I did this with a 2 lb. Hereford T-Bone and the results were phenomenal. Just an alternate method. (Oh, yes- season to taste.) :chef:
post #4 of 6
Thread Starter 


Thanks guys!

So I made the steak before I saw your replies. I decided to go for 2:30 min each side searing on high in the pan, then 20 min at 350 F in the oven. I told my guest, who wanted the steak rare - in fact she said she usually ordered blue in restaurants just so they don't cook it too much - and she said that didn't sound like enough. So between her and the book I finally left it in the oven 25 min, then 10 min rest while I made the sauce. But when I cut the steak, horror! It was brown throughout. No pink trace. :(

Served it, my guest said she actually loved it because it was moist and she just didn't like when it was dry. I'm still not happy, that steak definitely wasn't rare. More like a "moist" medium-well.

Before I saw your replies, I was thinking next time, same searing, but 10 min in the oven top, then 10 min rest.

Now I realize:
1) I put too much oil in my pan (maybe 3 tablespoons).
2) "If you think you can get away with wasting the fond in that pan, you are sadly mistaken." is going to be my new moto.
3) The steak released a lot of juices at the end of the oven cooking. In fact I kept some of it (not all) for the sauce, learned (maybe adapted) from bd_laze: cognac, shallots, dijon, creme fraiche, marsala, salt, green pepper.
post #5 of 6
Part of the problem with this particular steak was the uneven thickness. Sounds like it was an end piece.

Next time you get an uneven piece like this, you might consider a reverse sear technique. Basically, you roast the steak in a LOW oven to an inner temp of about 100 for rare, slap it on a blistering hot pan for the sear on both sides. This is just for exterior sear, not really cooking, let it rest a bit, and then eat.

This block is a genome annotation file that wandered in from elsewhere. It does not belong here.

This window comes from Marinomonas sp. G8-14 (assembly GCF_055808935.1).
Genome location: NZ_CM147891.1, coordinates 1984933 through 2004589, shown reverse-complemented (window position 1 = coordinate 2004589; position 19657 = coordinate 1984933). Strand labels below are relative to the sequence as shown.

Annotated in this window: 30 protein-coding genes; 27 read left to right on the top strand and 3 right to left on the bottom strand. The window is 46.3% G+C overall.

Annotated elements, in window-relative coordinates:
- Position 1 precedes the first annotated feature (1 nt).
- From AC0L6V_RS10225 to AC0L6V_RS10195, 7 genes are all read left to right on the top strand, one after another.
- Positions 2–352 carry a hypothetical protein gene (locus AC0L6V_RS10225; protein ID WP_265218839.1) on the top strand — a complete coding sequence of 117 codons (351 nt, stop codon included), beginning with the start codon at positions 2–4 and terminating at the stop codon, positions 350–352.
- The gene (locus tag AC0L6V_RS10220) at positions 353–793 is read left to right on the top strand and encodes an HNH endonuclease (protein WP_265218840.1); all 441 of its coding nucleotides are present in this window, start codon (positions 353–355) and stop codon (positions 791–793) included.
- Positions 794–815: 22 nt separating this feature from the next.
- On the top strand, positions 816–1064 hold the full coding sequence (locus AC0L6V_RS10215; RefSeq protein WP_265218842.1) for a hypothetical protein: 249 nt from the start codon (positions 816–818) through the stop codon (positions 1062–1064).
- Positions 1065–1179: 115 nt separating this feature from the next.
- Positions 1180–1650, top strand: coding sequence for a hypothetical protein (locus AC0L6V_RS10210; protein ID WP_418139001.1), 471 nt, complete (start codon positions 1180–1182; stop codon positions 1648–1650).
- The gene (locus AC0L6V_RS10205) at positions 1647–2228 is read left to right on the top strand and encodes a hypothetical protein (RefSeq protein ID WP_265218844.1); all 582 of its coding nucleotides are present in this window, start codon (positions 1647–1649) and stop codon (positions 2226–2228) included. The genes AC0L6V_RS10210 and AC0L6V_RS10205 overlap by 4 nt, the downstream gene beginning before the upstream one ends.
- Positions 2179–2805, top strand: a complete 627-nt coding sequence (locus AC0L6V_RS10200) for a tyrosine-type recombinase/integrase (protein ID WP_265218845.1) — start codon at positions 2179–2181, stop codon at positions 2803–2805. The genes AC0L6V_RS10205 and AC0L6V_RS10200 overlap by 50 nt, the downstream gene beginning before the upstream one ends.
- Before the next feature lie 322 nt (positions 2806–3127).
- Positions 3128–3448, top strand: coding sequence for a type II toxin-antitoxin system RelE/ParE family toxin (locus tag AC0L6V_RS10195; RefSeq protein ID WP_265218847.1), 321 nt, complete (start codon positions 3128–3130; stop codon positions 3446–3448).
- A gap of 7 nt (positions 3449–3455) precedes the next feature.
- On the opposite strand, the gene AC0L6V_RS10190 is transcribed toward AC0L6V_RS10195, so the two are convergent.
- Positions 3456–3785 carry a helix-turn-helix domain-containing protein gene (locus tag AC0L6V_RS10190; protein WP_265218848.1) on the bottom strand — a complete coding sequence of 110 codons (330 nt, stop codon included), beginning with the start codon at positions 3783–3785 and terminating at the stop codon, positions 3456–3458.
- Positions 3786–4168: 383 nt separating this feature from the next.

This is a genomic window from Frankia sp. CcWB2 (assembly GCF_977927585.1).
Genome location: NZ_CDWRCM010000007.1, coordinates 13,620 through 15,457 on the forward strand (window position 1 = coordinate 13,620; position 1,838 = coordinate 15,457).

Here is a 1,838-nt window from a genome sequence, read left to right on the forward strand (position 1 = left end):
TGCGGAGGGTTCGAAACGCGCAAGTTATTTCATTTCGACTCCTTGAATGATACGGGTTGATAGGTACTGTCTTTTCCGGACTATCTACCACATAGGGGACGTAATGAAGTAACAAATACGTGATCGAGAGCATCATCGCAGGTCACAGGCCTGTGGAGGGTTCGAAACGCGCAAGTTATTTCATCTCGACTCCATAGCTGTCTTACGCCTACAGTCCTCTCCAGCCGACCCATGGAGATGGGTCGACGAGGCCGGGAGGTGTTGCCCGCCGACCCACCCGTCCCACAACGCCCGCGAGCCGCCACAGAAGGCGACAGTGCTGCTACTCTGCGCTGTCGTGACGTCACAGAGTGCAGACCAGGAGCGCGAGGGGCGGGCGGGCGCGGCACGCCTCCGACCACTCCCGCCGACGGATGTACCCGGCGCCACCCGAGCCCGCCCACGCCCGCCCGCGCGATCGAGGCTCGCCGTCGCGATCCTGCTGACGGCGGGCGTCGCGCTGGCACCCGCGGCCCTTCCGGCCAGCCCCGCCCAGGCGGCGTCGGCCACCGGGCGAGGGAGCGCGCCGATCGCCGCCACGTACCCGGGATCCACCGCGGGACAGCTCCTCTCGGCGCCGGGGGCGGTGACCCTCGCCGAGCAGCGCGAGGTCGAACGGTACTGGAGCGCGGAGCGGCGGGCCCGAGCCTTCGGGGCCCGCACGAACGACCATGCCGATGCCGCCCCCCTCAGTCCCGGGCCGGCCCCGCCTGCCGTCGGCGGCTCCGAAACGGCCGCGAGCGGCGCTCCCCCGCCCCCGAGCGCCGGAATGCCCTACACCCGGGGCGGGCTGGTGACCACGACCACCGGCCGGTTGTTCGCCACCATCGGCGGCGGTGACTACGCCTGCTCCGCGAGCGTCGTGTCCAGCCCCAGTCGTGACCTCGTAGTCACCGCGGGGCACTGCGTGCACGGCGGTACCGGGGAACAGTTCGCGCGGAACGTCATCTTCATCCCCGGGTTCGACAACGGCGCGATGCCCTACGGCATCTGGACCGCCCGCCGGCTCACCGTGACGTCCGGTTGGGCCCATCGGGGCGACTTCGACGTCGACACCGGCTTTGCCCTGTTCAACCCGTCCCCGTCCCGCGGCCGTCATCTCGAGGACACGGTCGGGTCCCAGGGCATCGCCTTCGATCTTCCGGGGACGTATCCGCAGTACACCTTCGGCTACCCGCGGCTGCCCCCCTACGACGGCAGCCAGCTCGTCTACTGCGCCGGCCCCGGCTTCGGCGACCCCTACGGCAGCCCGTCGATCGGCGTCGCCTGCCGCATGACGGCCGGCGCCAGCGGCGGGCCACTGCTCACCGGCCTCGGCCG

This will give you more info

Reverse Sear Ribeyes - Discuss Cooking Community
Palace of the Brine -- "I hear the droning in the shrine of the sea monkeys." Saltair
Palace of the Brine -- "I hear the droning in the shrine of the sea monkeys." Saltair
post #6 of 6
This is how I cook my steak, and I like it rare. I usually get a very good steak cooking it this way.

1. Leave out of fridge for about 15min.

2. Put stainless steel pan in oven, turn oven to 500F.

3. Rub the steak with kosher salt and black pepper, or a steak spice.

4. Lightly oil both sides of the steak. I use peanut oil for it's high smoke pt.

5. Turn on stovetop to about 8-9. Take out pan from oven once it reaches 500F. Put on hot stove.

6. Wait a few seconds for the stove to heat the pan up more.

7. Place the steak in the pan, searing for about 40-70sec.

8. Turn and sear the other side (if it doesn't release easily, sear a few seconds longer). It tends to smoke a lot, so I have the fan going, and take the pan off the stove around 40 sec and old it under the fan. Takes a few more seconds for most of the smoke to stop.

9. Turn, and place in the hot oven. For a steak that's 1.5", I'll leave it in there for about 2.5-3 min. Less than 1" and I won't go past 2 minutes max.

10. Turn steak and cook for another 2.5-3min.

11. Put it on a plate (I flip it before putting it on, not sure if that's necessary) and cover semi-tightly with foil. Sometimes I will put some butter on top of the steak for the last 20 seconds or so while it's in the oven, then I don't turn before plating.

12. Let rest for 5-7 min.

Voila, perfect rare steak!